This study is the first, to our knowledge, to evaluate the relationship between mental
health and social support in a large, random sample of college students. A Web-based
survey was administered at a large, public university, with 1,378 students completing
the measures in this analysis (response rate = 57%). The results support our hypothesis
that students with characteristics differing from most other students, such as minority
race or ethnicity, international status, and low socioeconomic status, are at greater
risk of social isolation. In addition, the authors found that students with lower
quality social support, as measured by the Multidimensional Scale of Perceived Social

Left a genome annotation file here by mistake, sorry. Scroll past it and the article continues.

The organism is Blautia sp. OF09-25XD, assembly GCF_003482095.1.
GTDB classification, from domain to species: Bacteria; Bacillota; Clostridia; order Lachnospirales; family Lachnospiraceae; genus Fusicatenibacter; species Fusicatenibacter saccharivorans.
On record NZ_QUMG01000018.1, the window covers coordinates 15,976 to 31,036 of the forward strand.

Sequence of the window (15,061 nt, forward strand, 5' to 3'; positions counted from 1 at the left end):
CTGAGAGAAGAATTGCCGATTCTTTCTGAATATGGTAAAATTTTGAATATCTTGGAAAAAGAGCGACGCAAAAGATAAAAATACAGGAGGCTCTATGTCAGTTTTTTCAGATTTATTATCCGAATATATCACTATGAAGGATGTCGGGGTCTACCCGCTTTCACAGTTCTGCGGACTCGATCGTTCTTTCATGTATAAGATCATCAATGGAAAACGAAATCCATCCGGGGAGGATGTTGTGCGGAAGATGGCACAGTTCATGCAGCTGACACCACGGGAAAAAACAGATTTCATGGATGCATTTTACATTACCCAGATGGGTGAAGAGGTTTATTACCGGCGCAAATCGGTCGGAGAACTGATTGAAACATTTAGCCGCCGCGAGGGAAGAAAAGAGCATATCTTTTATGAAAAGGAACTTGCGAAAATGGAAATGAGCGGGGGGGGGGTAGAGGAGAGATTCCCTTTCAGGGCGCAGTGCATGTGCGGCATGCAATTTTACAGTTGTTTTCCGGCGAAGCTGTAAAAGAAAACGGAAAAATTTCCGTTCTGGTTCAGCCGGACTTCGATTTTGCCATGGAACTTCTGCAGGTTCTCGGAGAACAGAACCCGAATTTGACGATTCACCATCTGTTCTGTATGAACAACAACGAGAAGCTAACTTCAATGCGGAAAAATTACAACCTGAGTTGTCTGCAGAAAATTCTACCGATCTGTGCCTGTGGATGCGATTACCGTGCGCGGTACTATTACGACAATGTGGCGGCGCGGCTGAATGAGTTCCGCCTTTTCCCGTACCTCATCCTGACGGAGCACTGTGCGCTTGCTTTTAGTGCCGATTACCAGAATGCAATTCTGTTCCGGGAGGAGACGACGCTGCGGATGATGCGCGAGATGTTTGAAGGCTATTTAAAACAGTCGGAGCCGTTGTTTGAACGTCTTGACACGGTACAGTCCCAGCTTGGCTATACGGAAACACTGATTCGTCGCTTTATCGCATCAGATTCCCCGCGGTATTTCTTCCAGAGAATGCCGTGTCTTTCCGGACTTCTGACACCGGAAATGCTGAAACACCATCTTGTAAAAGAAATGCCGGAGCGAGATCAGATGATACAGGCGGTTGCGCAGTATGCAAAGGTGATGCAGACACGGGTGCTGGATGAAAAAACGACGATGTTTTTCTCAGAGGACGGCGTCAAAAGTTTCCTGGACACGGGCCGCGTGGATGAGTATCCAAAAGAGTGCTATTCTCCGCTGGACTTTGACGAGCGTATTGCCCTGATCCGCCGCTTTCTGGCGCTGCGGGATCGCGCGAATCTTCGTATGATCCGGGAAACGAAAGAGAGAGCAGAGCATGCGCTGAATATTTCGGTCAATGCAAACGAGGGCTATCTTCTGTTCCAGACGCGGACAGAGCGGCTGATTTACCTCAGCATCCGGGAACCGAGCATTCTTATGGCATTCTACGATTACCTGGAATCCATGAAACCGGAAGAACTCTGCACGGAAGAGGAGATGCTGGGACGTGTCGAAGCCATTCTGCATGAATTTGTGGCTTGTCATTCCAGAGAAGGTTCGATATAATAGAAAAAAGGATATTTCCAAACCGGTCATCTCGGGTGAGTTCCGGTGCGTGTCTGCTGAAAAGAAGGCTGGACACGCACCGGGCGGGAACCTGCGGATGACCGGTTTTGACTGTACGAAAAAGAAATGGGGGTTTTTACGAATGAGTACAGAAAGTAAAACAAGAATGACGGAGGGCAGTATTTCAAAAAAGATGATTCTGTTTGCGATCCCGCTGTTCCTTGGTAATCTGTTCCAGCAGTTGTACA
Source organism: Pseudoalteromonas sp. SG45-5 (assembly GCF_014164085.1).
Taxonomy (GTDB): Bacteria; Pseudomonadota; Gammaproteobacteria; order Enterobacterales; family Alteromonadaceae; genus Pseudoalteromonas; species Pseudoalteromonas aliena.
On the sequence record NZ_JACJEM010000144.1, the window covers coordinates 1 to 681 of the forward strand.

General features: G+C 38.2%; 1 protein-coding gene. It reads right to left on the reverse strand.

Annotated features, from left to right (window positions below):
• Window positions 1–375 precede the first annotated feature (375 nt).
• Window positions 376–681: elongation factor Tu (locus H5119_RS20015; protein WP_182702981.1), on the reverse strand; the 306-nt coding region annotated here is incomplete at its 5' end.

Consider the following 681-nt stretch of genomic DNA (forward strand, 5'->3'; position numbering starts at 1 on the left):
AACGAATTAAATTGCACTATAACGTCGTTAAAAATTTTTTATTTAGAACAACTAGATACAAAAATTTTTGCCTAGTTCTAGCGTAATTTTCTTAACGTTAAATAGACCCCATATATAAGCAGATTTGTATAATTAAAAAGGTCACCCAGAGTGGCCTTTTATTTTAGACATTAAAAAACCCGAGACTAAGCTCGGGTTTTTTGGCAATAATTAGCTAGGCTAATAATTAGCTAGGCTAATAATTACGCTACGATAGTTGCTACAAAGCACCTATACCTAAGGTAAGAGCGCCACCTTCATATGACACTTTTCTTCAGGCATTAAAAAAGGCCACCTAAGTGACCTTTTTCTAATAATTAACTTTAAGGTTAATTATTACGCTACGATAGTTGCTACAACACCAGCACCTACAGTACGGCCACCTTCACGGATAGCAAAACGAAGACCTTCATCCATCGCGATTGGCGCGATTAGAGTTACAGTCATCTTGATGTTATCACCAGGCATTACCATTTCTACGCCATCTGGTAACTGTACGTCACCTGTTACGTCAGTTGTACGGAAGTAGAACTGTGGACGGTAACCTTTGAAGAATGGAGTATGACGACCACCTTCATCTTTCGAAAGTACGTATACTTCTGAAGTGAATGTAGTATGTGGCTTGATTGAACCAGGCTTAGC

Support, were more likely to experience mental health problems, including a sixfold
risk of depressive symptoms relative to students with high quality social support.
These results may help administrators and health providers to identify more effectively
the population of students at high risk for mental illness and develop effective interventions
to address this significant and growing public health issue.
(c) 2009 APA, all rights reserved.